The Heartland Road

I can feel the gravel under my feet, and the noise of it fills my ears.

Just keep walking, I tell myself. One step, then another. You’ll get there.

The noise is grating. It feels like it is scraping at my mind, scraping skin from a raw place. The sky is grey and heavy.

I close my eyes and just keep walking.

At first I am scared. In the red darkness behind my eyelids, I feel trapped. I sway. I am afraid of tripping. My breath seems very loud. Even the gravel crunching is drowned out by it.

But with time, it quietens. The gravel has quietened, too. No, gone, given way to the warm thump of peaty earth. Behind that, a blurring sound of wind, soft on my ears, the piping of birds as they ride it, and behind all, the steady breathing of the sea.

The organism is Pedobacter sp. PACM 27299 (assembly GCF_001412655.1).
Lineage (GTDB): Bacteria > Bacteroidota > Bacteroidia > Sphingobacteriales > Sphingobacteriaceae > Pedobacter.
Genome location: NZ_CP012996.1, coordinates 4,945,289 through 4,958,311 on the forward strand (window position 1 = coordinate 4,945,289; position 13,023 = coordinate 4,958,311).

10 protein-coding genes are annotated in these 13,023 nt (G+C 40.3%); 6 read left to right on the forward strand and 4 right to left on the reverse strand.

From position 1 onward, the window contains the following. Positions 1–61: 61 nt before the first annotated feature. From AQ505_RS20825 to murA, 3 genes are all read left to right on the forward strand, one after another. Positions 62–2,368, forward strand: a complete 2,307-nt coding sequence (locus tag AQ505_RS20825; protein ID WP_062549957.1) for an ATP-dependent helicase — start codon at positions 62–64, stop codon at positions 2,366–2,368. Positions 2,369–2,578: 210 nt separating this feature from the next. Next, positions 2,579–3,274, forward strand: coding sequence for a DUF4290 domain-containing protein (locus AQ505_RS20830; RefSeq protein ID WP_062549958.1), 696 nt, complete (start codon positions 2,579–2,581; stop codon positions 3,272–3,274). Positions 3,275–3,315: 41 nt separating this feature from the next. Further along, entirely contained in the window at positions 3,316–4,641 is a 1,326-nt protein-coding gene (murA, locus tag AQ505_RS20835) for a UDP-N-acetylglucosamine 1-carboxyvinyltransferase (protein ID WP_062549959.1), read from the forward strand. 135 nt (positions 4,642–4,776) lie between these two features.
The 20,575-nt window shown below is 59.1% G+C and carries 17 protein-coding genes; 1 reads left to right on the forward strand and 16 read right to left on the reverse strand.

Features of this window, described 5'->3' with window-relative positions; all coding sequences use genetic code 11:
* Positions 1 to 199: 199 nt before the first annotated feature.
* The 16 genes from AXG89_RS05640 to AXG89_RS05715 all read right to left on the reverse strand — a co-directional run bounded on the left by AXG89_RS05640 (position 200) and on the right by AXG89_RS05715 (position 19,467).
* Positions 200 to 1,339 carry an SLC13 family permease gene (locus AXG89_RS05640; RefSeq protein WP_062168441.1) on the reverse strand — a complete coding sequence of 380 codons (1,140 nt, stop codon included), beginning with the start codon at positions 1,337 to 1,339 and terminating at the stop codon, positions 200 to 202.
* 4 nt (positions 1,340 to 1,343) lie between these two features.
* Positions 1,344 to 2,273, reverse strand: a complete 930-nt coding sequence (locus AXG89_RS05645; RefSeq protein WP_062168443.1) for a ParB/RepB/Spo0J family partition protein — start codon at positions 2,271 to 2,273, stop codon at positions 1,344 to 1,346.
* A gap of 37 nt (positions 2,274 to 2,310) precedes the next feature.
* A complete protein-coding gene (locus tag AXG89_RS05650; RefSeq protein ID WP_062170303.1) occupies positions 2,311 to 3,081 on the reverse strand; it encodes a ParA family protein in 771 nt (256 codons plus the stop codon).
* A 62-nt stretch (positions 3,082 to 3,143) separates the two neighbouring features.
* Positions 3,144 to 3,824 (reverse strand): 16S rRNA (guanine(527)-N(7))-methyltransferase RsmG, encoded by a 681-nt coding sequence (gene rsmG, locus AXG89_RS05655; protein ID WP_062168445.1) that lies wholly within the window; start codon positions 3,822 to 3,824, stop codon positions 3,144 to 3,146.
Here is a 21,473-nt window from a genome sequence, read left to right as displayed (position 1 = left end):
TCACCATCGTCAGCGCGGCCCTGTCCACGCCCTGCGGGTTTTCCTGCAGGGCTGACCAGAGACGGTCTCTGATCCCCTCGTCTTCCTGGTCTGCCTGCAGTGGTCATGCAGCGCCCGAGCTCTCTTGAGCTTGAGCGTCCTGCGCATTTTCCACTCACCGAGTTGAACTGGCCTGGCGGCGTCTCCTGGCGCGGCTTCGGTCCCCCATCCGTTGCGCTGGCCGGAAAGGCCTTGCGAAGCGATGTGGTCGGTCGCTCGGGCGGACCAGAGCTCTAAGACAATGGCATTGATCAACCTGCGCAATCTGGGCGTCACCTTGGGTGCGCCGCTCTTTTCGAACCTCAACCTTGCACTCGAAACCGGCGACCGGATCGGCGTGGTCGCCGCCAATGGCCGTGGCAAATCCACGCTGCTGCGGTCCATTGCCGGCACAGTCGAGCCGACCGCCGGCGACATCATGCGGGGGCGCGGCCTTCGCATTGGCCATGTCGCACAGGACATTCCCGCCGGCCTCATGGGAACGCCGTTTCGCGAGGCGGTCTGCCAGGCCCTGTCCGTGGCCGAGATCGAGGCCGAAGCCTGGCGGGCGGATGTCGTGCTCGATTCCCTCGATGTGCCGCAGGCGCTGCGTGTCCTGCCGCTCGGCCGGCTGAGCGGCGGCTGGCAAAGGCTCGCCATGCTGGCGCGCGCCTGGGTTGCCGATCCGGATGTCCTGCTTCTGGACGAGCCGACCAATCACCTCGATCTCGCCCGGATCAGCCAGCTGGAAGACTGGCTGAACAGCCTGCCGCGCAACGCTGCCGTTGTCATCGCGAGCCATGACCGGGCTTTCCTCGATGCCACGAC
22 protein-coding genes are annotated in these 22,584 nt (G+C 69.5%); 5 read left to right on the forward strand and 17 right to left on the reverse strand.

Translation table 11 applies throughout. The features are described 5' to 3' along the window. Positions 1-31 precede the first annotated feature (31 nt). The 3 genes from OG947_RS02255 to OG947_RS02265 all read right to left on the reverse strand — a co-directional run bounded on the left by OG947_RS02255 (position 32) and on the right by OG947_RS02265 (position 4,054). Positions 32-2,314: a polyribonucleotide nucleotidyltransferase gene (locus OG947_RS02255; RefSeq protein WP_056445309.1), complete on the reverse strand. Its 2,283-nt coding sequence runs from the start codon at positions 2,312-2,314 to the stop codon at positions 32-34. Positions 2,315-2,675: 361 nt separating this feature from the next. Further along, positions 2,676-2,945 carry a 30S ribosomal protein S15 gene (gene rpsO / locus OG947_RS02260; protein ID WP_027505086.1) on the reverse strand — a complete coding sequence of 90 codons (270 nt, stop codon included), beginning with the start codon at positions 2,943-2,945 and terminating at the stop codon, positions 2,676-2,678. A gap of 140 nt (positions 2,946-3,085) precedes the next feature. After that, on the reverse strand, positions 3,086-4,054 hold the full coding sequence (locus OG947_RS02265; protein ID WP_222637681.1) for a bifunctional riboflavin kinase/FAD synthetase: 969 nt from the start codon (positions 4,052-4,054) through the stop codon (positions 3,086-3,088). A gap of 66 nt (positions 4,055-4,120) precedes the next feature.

I stay in darkness for a moment, my nostrils filled with fragrance; then the darkness turns ruby-red and I open my eyes to the sun.

I am on the heartland road. It’s barely a track here, two grooves worn in the peat, the ridge between thick with wild flowers. It winds ahead, pale against the heather and longer grass, disappearing at last behind a dune-cliff pocked with nesting-holes. The shape of it is calligraphy, a letter I can’t read, but I understand it – with all my being, I understand what it says. It says, Come home.

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